WASHINGTON – Thwarted internationally, the Obama administration cobbled together a new set of best-available sanctions against Iran on Monday that underlined its limited capacity to force Tehran to halt its suspected nuclear weapons program.
The U.S. action was co-ordinated with Britain and Canada, but not with countries such as Russia and China that have far greater economic investments in the Islamic republic.
The American sanctions target Iran’s oil and petrochemicals industries and Iranian companies involved in nuclear procurement or enrichment activity. The U.S. also declared Iran’s banking system a centre for money laundering, designed as a stern warning to financial institutions around the world to think twice before doing business with Tehran.
President Barack Obama said Iran had a choice: come clean on its nuclear program and reap the benefits of closer economic co-operation with the world, or face even more pressure.
“Iran has chosen the path of international isolation,” Obama said in a statement. “As long as Iran continues down this dangerous path, the United States will continue to find ways, both in concert with our partners and through our own actions to isolate and increase the pressure upon the Iranian regime.”
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The new restrictions essentially amount to a piecemeal addition to dozens of American measures already in place to isolate Iran’s economy, partly reflecting the need for a quick response to a U.N. nuclear agency report suggesting Iranian work toward the development of atomic weapons. Release of the report two weeks ago sparked frenzied international diplomacy over how to halt the Iranian threat, including speculation in the U.S., Europe and Israel on the merits of military intervention.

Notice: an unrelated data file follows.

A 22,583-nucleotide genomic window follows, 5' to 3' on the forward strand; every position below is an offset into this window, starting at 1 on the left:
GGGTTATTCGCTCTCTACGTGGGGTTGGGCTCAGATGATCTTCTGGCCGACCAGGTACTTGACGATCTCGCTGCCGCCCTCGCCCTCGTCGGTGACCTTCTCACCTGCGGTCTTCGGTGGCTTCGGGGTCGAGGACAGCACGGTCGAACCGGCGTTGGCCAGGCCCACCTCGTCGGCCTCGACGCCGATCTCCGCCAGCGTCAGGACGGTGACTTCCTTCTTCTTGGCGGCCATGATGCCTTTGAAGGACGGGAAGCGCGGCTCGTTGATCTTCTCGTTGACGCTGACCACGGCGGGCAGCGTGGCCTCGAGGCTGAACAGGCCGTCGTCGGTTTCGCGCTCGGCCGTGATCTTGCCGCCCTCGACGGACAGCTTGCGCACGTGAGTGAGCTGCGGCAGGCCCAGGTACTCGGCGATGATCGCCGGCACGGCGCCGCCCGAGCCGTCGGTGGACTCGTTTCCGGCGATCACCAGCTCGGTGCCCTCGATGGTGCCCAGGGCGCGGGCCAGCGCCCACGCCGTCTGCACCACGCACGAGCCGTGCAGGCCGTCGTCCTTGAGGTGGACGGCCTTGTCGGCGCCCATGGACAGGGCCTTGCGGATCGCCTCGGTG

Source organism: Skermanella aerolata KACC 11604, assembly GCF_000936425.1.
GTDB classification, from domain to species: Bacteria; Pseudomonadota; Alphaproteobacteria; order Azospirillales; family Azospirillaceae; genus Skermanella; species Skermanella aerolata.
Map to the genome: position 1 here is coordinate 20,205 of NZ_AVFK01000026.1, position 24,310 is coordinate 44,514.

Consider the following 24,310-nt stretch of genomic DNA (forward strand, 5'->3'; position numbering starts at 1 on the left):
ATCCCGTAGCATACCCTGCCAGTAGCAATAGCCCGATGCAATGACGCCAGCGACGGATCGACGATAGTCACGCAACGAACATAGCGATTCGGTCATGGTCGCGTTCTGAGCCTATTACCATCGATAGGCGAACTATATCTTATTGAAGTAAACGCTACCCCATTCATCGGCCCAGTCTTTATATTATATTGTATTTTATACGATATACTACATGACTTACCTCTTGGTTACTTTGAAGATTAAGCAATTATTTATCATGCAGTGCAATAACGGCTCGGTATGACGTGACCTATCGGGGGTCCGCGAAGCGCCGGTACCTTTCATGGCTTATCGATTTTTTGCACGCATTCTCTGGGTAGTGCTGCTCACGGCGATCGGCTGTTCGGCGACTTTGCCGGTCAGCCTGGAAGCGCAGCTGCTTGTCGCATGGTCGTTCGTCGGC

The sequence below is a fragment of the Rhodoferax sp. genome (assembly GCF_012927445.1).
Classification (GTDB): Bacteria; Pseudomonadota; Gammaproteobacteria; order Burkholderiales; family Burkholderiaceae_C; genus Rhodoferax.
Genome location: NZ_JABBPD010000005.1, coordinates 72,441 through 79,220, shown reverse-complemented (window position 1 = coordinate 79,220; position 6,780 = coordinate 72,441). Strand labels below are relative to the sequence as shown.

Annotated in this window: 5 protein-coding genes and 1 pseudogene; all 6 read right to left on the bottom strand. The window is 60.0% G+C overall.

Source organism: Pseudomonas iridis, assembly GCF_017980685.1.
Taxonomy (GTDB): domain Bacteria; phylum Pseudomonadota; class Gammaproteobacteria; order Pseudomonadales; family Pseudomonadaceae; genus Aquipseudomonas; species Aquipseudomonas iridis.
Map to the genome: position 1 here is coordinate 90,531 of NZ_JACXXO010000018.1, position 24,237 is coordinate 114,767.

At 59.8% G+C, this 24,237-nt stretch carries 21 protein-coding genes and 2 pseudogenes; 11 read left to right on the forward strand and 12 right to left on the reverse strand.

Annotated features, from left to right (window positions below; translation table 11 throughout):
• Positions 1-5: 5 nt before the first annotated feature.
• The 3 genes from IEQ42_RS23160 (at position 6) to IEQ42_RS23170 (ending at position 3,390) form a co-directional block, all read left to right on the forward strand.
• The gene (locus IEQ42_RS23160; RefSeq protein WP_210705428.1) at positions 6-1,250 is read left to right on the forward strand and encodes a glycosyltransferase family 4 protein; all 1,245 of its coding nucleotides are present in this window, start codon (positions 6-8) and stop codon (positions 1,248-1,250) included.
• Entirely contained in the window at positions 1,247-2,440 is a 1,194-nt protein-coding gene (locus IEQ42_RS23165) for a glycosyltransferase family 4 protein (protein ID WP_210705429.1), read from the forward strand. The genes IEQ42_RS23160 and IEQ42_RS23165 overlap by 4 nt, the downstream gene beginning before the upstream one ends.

The larger American dilemma is twofold: After three decades of economic estrangement and escalating pressure on Tehran for its dismal human rights record and alleged support for terrorism, the United States has few tools left to coerce or penalize the Iranian regime. And Washington is unlikely to authorize a military strike anytime soon, conscious that an attack may delay but not stop Iran from developing the bomb and fearful of the political fallout at a time when the U.S. is flailing in debt and trying to transition from conflicts in Iraq and Afghanistan.
For the Obama administration, even the sanctions route is constrained. The United Nations has passed four rounds of global sanctions against Iran since 2006, but veto-holding nations Russia and China stand in the way of any further action. And even unilaterally, American officials have held back from blanketing all of Iran’s fuel-related exports and its central bank with sanctions, for fear of spiking world oil prices and hampering the American economic recovery.
A little more than a week ago, President Barack Obama pressed Russian President Dmitry Medvedev and Chinese President Hu Jintao to join the U.S. and its partners in taking action, to no avail.
Secretary of State Hillary Rodham Clinton and Treasury Secretary Timothy Geithner announced the new American sanctions, which tighten restrictions on individuals and companies doing business in the Iranian oil and gas industries, and update an already lengthy list of blacklisted Iranian firms. Geithner stressed the value of the co-ordinated action by the U.S. and its two close allies, and urged more countries to cut off Iran from their financial sectors.
“If you are a financial institution and you engage in any transaction involving Iran’s central bank or any other Iranian bank operating inside or outside Iran, you are at risk of supporting Iran’s illicit activities: its pursuit of nuclear weapons, its support for terrorism and its efforts to deceive responsible financial institutions and evade sanctions,” Geithner said.